I Answer 5 Questions Christians Have For Atheists
So, there are many questions Christians have for atheists. Sometimes, the intention of the question's wording is to stump atheists, either to get them to say something irrational or unconscionable, or to simply get them to rethink the whole "atheism" thing. But sometimes the questions are not designed as traps, they come instead from a place of genuine curiosity. Sometimes, Christians asking these questions might be in the process of questioning their own faith. Or they might simply be curious about what it's like to not believe in God, because they never thought not to themselves. So, I'm getting these questions from this video. But the thing is, every atheist is an individual. Aside from atheism, a lack of belief in God or gods, atheists do not necessarily share any other belief about any other thing. Therefore, everyone's answers to these questions might be different and none of us necessarily represents the whole of atheism.
1. What Happens After You Die?
Basically, we don't know. While we can speculate based on neuroscience and near-death experiences, the people who had near-death experiences did not die completely. People who have died completely don't come back. So, seeing as how someone who dies can't speak to us, we have no way of knowing for certain. However, given that brain damage damages what we call "consciousness", it's likely that without brain function, there is no longer what we think of as consciousness.
Furthermore, believing in a God or gods does not in and of itself do anything to prove that your idea of what happens to a human being's consciousness after death is correct. The Egyptians believed in one kind of afterlife, the Hindus another, and so on. Whose hypothesis is correct, and on what basis can you make that claim? Not all God hypotheses can be simultaneously correct, because they contradict each other. You could spend your whole life worshiping God for there to be nothingness after you die, which means you will have wasted precious, finite time praying to something that did not exist. Or you could die and be wrong about your particular beliefs about God and the afterlife. So belief in a deity does not necessarily provide comfort or assurance in the face of death. Therefore, I prefer to simply think of death as the end of life, the end of existence, after which, there is nothing being experienced. To me, morally speaking, God afterlife hypotheses could be used to justify killing or suicide, cheapening human life.
2. Where Do You get Morality From?
In some ways, I can kind of see the appeal of religion in having it all figured out, with one, objectively true moral law that was given to us by a perfect deity and handed down for humanity to follow on immutable stone tablets. But again, not all theists agree on what law to follow, which books are divinely inspired and which aren't, and which rules apply to modern times and which are obsolete.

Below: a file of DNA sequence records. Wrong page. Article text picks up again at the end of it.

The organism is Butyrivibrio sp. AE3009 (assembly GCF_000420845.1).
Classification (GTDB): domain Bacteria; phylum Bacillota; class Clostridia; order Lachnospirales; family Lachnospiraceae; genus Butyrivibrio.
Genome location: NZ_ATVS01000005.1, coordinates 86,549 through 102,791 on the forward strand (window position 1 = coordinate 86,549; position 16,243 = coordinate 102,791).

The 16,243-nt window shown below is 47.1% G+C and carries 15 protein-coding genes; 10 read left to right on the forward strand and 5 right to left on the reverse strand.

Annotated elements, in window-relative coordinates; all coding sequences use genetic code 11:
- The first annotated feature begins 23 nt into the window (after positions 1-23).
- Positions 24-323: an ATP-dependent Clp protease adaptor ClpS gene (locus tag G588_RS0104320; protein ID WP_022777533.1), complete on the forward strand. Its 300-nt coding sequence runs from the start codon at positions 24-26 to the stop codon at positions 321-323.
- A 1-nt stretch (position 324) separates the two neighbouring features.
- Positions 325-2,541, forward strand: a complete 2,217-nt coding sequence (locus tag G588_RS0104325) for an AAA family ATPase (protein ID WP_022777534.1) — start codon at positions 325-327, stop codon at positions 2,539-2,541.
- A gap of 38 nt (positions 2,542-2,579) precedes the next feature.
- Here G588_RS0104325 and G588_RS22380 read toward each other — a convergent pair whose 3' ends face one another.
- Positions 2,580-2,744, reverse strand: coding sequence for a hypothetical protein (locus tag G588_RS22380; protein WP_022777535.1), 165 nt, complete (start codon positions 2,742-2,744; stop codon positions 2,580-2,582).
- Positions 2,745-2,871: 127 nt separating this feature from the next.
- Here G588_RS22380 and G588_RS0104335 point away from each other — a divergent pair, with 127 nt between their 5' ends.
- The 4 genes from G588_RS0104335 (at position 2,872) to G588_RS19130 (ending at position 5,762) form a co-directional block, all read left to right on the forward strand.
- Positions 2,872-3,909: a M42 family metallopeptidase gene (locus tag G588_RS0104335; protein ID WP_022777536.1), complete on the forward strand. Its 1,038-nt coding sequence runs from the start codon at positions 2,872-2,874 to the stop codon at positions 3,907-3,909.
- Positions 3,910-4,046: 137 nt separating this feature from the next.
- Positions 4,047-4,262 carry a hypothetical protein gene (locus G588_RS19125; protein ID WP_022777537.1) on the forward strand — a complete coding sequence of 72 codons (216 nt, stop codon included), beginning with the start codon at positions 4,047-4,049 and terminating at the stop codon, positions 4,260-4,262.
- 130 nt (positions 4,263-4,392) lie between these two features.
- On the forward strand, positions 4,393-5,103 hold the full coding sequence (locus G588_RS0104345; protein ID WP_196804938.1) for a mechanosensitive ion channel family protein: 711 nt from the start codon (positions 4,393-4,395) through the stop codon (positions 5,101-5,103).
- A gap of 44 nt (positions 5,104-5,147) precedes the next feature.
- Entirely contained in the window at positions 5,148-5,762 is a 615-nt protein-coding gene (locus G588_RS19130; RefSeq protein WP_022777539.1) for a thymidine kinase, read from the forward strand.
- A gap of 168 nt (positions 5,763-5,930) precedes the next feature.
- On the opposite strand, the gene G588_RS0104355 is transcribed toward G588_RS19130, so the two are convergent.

They figure this out with a little thing called philosophy that predates and supersedes religious traditions. With moral philosophy, one can use reason to deduce if a certain action in a certain given situation is good or evil. Good and evil are not concepts that come from Christianity or Judaism. They existed as long as humanity has lived in settled, organized civilization, where law and order created harmony and rules helped people settle disputes. Different atheists have different moral principles they follow, but so do different theists. For example, Catholics oppose abortion in all cases, while other Christians may support abortion on the grounds that it is a woman's right to choose. Theists tend to make up theological reasons to justify a wide range of moral decisions. And yet, there can only be one "true" morality in a monotheistic worldview, so whose is it? Is it the view of the terrorist who hijacks a plane, or that of the Quaker who says one should never do violence? Both of them believe that God is on their side.
So basically, yes, atheists "make up" their own principles on which they base morality. For me, a heavy emphasis is on the law, being a good citizen, hard work, not disrupting the harmony of society, and respecting other people. Other people have other personal systems of morality. But everyone essentially "makes up" their morality, even theists, who pick and choose which version of the God story fits in with their beliefs about morality that they already hold. Figuring out how to make ethical decisions is one of the most important parts of growing up. And at least, a child raised without religion learns how to make these decisions in a logical way. A child raised religiously is taught what to think, not how to think. So they end up being told "do X" and "don't do Y" but, they get out into the real world and away from their parents, and they end up breaking almost every rule they were raised with, because they were never given a compelling reason why not to do Y and why to do X, beyond the "God said so" thing, which seems arbitrary. You don't have to become an ethics philosopher, but you should be able to reason out for yourself what is moral and immoral. Chances are, even if you're a religious person, you already are, by deciding what books to follow, what preachers to listen to, and so on.